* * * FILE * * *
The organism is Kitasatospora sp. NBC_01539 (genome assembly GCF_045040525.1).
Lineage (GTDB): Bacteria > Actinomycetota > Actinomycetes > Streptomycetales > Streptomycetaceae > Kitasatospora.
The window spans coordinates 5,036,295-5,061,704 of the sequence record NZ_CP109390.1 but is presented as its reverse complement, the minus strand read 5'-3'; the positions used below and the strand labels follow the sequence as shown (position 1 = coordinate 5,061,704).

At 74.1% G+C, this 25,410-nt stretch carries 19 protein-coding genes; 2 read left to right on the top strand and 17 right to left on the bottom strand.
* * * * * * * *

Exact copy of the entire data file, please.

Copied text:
The organism is Kitasatospora sp. NBC_01539 (genome assembly GCF_045040525.1).
Lineage (GTDB): Bacteria > Actinomycetota > Actinomycetes > Streptomycetales > Streptomycetaceae > Kitasatospora.
The window spans coordinates 5,036,295-5,061,704 of the sequence record NZ_CP109390.1 but is presented as its reverse complement, the minus strand read 5'-3'; the positions used below and the strand labels follow the sequence as shown (position 1 = coordinate 5,061,704).

At 74.1% G+C, this 25,410-nt stretch carries 19 protein-coding genes; 2 read left to right on the top strand and 17 right to left on the bottom strand.